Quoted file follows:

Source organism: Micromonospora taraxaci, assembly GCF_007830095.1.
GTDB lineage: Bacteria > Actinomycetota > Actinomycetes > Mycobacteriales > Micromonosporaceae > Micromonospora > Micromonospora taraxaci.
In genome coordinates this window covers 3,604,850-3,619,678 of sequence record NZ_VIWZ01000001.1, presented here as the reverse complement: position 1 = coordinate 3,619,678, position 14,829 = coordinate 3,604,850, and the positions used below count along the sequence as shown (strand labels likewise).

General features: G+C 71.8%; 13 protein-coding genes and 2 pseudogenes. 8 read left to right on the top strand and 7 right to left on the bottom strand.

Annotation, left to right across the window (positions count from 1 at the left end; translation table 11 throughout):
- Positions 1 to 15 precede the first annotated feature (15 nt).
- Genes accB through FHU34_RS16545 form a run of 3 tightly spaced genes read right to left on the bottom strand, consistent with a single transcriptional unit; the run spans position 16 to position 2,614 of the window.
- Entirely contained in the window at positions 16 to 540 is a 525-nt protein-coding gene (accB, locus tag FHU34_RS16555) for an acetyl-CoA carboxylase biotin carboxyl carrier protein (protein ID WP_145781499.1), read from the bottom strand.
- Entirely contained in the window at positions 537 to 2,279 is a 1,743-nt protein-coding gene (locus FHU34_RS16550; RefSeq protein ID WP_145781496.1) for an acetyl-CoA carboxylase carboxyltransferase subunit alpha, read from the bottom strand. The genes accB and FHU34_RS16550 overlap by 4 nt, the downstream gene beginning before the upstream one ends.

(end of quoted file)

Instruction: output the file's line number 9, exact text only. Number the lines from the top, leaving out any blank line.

- Entirely contained in the window at positions 537 to 2,279 is a 1,743-nt protein-coding gene (locus FHU34_RS16550; RefSeq protein ID WP_145781496.1) for an acetyl-CoA carboxylase carboxyltransferase subunit alpha, read from the bottom strand. The genes accB and FHU34_RS16550 overlap by 4 nt, the downstream gene beginning before the upstream one ends.